Hello, fellow readers and bloggers. I find myself compelled to this blog again today, despite a really crappy Internet connection and an overburdened laptop. I thought I might lay out a little issue I’m having as a reader right now, vent a little, and see if anyone in this blogosphere has experienced the same.
Okay, here it goes: I’M UNHAPPY AS A READER.
There, I said it. And looking back at that statement, I have to say it feels so wrong. So wrong but so true. After all, I love books, no I LOVE BOOKS, but I’ve been picking up readage lately that’s really let me down. Disappointing, just not feeling right, and I feel guilty about turning books down so I continue to read them only to feel even more let down. It’s strange: I keep reading books I know I don’t like or enjoy, but then I feel bad about returning them or putting them back on the shelf. Most of these books lately, I will say, have been library copies and it’s internally awkward for me to send a library book back, only to wander in the next day and check it back out because I’m not completely sure it’s a goner. One more page, maybe one more page. Nope, still boring as hell.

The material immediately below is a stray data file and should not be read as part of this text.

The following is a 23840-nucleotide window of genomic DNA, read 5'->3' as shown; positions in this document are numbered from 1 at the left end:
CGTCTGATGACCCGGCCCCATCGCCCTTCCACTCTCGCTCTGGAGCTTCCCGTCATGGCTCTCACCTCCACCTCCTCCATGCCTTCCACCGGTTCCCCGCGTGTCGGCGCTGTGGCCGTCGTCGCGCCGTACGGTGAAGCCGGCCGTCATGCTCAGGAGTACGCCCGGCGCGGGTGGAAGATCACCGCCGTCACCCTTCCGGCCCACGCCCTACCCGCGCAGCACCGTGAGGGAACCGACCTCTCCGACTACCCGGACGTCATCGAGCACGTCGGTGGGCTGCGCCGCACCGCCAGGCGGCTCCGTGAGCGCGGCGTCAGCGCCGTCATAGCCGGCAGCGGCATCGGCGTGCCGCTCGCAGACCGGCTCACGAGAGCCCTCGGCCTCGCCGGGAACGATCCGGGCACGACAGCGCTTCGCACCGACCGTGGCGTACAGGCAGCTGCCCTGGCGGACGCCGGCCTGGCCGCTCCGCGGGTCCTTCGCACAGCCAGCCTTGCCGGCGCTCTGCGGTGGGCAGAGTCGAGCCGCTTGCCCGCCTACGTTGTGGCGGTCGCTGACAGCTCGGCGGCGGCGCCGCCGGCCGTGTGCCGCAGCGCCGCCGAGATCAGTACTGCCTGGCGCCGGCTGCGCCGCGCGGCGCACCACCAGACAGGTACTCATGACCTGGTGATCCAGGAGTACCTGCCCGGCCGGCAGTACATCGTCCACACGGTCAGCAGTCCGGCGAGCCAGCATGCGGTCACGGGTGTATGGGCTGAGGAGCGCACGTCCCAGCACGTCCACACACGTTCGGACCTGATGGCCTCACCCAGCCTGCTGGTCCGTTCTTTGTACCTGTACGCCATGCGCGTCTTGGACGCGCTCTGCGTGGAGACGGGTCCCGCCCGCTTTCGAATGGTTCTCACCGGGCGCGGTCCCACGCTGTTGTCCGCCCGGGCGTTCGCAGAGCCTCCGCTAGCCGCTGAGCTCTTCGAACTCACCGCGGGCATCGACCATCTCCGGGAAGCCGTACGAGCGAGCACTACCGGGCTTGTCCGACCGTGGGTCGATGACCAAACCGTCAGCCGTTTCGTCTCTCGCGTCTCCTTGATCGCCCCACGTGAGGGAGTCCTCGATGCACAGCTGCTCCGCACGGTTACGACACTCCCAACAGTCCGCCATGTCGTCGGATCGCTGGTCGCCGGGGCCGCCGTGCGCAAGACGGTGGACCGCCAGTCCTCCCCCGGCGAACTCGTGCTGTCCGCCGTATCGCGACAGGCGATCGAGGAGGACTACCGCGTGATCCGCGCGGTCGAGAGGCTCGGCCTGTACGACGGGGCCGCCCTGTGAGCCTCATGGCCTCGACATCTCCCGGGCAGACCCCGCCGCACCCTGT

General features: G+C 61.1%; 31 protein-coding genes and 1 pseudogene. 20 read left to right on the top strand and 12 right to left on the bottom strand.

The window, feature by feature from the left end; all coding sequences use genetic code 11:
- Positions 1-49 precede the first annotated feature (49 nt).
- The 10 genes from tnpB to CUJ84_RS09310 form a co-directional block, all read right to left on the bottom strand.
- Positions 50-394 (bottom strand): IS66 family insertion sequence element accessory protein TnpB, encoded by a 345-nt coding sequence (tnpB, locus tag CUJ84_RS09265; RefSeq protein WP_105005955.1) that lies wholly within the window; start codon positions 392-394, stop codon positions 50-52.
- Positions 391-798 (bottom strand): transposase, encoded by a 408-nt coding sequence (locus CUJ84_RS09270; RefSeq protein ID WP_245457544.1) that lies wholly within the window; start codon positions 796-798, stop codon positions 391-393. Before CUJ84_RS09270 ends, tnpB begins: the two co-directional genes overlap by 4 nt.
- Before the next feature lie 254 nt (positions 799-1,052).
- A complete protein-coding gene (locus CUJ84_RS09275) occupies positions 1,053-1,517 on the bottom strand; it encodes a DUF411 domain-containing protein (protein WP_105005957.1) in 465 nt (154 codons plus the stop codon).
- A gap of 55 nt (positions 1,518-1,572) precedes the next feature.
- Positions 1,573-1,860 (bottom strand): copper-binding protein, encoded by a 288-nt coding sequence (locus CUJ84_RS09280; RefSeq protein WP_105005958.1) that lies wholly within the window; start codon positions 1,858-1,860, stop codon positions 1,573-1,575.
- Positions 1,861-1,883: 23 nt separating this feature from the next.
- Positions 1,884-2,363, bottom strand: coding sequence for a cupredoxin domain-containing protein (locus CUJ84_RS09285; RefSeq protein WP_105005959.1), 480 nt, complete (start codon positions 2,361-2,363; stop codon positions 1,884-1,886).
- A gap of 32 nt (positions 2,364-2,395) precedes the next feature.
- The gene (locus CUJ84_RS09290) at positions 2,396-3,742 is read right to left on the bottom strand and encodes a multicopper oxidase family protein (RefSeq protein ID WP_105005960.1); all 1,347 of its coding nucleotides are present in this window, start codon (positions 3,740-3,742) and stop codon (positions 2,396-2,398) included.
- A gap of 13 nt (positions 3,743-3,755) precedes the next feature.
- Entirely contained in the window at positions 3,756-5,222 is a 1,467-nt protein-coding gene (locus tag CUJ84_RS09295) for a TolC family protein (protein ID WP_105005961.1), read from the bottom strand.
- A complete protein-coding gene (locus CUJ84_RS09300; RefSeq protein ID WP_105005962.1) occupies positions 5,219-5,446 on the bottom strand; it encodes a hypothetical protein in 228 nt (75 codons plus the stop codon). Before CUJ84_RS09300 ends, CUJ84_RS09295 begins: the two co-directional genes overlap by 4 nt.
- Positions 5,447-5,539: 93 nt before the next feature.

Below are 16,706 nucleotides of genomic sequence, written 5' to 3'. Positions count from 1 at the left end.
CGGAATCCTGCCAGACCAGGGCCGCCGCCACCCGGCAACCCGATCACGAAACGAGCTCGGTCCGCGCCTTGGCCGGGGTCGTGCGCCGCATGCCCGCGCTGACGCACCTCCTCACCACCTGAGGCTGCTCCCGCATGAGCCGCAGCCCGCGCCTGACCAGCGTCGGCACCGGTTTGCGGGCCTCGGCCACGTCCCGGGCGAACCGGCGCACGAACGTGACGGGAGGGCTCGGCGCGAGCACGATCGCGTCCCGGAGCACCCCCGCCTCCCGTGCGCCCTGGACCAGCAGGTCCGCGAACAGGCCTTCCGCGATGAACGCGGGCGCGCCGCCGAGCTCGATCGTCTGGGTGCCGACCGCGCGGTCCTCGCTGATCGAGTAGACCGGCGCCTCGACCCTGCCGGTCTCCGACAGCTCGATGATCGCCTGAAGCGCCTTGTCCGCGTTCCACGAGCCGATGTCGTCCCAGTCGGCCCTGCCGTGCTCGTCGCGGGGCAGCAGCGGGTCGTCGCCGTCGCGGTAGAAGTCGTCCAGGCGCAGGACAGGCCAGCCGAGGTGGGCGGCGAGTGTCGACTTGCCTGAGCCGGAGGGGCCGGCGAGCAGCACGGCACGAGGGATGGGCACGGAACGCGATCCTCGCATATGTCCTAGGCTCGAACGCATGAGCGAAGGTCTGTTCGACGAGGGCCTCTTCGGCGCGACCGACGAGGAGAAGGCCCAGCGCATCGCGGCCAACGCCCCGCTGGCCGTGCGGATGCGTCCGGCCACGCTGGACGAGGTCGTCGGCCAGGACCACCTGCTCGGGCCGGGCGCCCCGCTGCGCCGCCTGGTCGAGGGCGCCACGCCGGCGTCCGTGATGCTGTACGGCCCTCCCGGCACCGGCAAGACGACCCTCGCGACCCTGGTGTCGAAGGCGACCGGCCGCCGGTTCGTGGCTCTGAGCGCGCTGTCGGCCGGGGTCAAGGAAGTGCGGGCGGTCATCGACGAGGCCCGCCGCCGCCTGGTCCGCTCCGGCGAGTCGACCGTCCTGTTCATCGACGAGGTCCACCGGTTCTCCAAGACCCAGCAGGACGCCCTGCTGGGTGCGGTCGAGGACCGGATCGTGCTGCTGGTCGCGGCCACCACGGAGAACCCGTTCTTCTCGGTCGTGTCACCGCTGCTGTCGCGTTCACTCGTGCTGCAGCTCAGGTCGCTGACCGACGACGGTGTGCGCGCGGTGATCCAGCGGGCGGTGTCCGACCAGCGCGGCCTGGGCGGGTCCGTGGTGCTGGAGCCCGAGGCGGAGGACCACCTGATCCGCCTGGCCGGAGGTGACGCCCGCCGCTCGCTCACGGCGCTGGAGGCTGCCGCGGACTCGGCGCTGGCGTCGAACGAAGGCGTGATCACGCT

The worst part is picking up one you think you’re really going to like, maybe one that’s been on your TBR list for years, and finding out you waited all this time for THAT? And a great thing happens when you pick up a book strictly on a whim and it turns out to be something you just can’t put down. Maybe you don’t even know why, it’s just something you have to read. Now.
Well, the point is I’ve been writing from the land of half-finished books for several months now. True, I do get a few books completed and I usually cheer myself on when this happens, as in: “Okay, great, now let’s repeat that about fifteen more times this year!” Here’s a quick list of the most recent books I’ve had to quit because they were just dragging on or just not what I wanted to read.
1) Living With Our Genes: Why They Matter More Than You Think, by Dean H. Hamer
Allison Barilone is on page 158 of 368
— Mar 17, 2012 08:44pm
Allison Barilone is on page 201 of 368
— Apr 10, 2013 11:44am
On April 10, 2013 I was on page 201, 54.0% done with the book. CLOSED IT. A whole year passed before picking this one up again, and I still didn’t finish it.
2) A Time To Kill, by John Grisham
Picked this one up earlier this year for cheap, and CLOSED IT after at least a hundred pages or so. Other books were calling, as usual.
3) Out of Time (Time Travelers, #2), by Caroline B. Cooney
Read the first one on a recommendation, and kept reading it even though I didn’t like it. Not my style. CLOSED IT soon after starting it.
4) An Uncommon Education, by Elizabeth Percer
Read from October 24 to December 1, 2012 roughly, and CLOSED IT without hesitation. Okay, maybe a little. I think that’s because John Irving’s “In One Person” was snagging my attention away.
5) The Picture of Dorian Grey, by Oscar Wilde
Tried this one on my Nook, and not even the novelty of e-reading could make this one work. Boring, oh so boring. Why is this a classic? Maybe I’ll try it again someday but not any time soon. CLOSED IT on vacation.